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#10123 by scottlindner
Fri May 22, 2009 6:42 am
The knowledge base states to access the hub's configuration page is to use http://setup.ooma.com. This isn't working for me. I suspect the hub isn't able to add this domain name to my local router's DNS. I don't know that much about how DNS works in this fashion. I tried going to the hub's IP address but that doesn't work either. Is there another way to get to the QoS settings?

Cheers,
Scott
#10132 by Bobby B
Fri May 22, 2009 8:35 am
Are you trying to access setup.ooma.com from behind the HOME network port? If possible, try connecting a computer directly to the HOME port and then type "http://setup.ooma.com" in your web browser. If it still fails, try accessing your the setup page by IP via "http://172.27.35.1"
#10137 by scottlindner
Fri May 22, 2009 9:11 am
Bobby B wrote:Are you trying to access setup.ooma.com from behind the HOME network port? If possible, try connecting a computer directly to the HOME port and then type "http://setup.ooma.com" in your web browser. If it still fails, try accessing your the setup page by IP via "http://172.27.35.1"


That IP is out of my net mask. How can it even work with that IP?

I'll connect a laptop to it and set the laptop IP to 172.27.35.2 and see what pops up when I try that IP. Can I change the IP to something on my LAN so I don't have to do this sort of thing again, or can I configure it to get a legitimate IP from my router's DHCP server? My router shows my Ooma hub's MAC address as having 192.168.0.100. But it times out when I hit it with a browser.

Cheers,
Scott
#10138 by WayneDsr
Fri May 22, 2009 9:16 am
IF you are connecting ooma into your router and have nothing connected to the HOME port of ooma:

Connect your laptop to the HOME port of ooma. Make sure your laptop is set to DHCP, no static IP address.
http://setup.ooma.com should pop right up.

Wayne
#10139 by WayneDsr
Fri May 22, 2009 9:18 am
AND since you have ooma connected into the router you really have no need to change anything in ooma, since all QOS will be controlled by your router.

Wayne
#10140 by scottlindner
Fri May 22, 2009 9:18 am
WayneDsr wrote:IF you are connecting ooma into your router and have nothing connected to the HOME port of ooma:

Connect your laptop to the HOME port of ooma. Make sure your laptop is set to DHCP, no static IP address.
http://setup.ooma.com should pop right up.

Wayne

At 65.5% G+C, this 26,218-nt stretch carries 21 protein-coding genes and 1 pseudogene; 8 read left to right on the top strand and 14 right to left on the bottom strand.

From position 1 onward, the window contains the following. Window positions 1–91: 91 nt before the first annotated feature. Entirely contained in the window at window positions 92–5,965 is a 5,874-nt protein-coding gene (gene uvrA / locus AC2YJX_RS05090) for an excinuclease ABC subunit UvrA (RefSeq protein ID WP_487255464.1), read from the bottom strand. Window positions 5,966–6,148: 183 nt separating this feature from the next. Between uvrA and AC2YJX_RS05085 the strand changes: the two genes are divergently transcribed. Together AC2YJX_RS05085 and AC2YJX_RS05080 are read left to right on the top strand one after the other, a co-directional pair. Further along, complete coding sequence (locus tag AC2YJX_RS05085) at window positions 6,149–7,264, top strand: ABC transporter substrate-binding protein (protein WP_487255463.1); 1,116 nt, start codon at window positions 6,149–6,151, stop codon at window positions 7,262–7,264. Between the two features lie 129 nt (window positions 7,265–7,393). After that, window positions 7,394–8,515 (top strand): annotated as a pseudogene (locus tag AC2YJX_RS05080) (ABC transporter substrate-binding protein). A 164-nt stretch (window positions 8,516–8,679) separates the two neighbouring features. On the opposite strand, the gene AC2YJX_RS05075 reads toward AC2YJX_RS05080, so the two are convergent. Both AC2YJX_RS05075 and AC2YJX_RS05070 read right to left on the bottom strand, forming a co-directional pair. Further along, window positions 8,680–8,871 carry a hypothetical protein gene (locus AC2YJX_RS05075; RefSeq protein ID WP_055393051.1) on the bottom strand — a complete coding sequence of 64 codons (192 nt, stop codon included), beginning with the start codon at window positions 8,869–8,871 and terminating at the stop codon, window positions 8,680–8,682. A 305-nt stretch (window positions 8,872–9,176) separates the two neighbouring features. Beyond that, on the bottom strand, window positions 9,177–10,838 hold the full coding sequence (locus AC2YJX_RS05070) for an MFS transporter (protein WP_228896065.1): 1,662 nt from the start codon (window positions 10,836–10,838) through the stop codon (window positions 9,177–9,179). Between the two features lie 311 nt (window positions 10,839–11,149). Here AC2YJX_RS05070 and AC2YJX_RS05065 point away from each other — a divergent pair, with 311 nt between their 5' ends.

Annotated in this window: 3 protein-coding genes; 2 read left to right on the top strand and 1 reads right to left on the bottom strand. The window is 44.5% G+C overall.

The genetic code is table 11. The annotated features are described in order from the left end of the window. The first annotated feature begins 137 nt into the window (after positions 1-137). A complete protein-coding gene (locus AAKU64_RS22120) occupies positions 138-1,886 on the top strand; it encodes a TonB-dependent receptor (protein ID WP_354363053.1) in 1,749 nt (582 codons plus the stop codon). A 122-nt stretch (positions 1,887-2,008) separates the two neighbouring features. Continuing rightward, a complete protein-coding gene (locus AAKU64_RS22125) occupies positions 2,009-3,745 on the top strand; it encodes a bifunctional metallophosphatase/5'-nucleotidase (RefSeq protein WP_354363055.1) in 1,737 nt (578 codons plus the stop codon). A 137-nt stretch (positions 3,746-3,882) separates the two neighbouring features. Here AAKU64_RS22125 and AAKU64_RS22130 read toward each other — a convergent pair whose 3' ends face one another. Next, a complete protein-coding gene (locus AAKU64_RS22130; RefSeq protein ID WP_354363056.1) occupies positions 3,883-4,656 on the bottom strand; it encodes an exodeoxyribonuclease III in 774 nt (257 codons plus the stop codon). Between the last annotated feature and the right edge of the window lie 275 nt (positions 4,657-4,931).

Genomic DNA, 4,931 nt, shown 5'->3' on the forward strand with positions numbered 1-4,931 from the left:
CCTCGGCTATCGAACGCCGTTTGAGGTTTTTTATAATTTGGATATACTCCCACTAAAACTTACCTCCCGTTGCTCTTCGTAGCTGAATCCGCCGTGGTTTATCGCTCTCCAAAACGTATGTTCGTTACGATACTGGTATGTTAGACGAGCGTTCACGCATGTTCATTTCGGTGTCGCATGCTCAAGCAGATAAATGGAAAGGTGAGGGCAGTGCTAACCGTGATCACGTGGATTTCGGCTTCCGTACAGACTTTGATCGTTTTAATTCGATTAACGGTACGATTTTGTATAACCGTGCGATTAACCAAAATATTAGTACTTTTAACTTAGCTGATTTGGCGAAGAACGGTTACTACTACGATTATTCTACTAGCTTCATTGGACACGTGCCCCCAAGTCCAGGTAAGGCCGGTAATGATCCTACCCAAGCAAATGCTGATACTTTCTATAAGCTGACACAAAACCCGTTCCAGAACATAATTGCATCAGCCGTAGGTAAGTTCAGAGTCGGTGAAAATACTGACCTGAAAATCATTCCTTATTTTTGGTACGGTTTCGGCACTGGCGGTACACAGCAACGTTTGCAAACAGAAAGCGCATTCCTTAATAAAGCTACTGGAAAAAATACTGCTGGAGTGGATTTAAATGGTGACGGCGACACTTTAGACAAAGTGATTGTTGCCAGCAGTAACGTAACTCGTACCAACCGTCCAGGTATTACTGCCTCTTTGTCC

I understand the issue now. I have another feature request coming...
#10524 by pl1
Sat May 30, 2009 1:16 pm
Bobby B wrote:Are you trying to access setup.ooma.com from behind the HOME network port? If possible, try connecting a computer directly to the HOME port and then type "http://setup.ooma.com" in your web browser. If it still fails, try accessing your the setup page by IP via "http://172.27.35.1"
I Found this liitle tidbit on Broadbandreports.com on how to access the Ooma router when it is behind your own router. Works great for me.

By pandora
http://www.broadbandreports.com/forum/r ... -hub-trick

Ooma hub trick

The Ooma hub is designed to show status information if you are connected behind it at the URL setup.ooma.com. All other URL's are passed to DNS.

The address of the webserver on the Ooma hub is 172.27.35.1 if you use the Ooma advanced network configuration page and set 172.27.35.1 as the DMZ, you can access the Ooma hub webserver from your LAN by entering the LAN address of your hub.

For example, if your Ooma hub is on your LAN at 192.168.1.100 and you set 172.27.35.1 as the DMZ on the hub, then from your LAN you can direct your browser to 192.168.1.100 and see the Ooma hub status and configuration pages.

This gets around a problem for Ooma users where the Ooma hub status and configuration pages aren't available if the hub is attached behind the router. It makes the Ooma hub locally addressable even when it is controlled by the LAN router.

Edit - Note to anyone who wants to try this ... this is only for configurations where your Ooma hub sits behind a NAT or firewall router. It should never be enabled if your Ooma hub sits between your modem and router as it may create a serious security issue.

Edit 2 - Note this permits telnet access to your hub as well. I do not know the login or password to get access. I assume with telnet access it would be possible to look around the inside of the Ooma hub.

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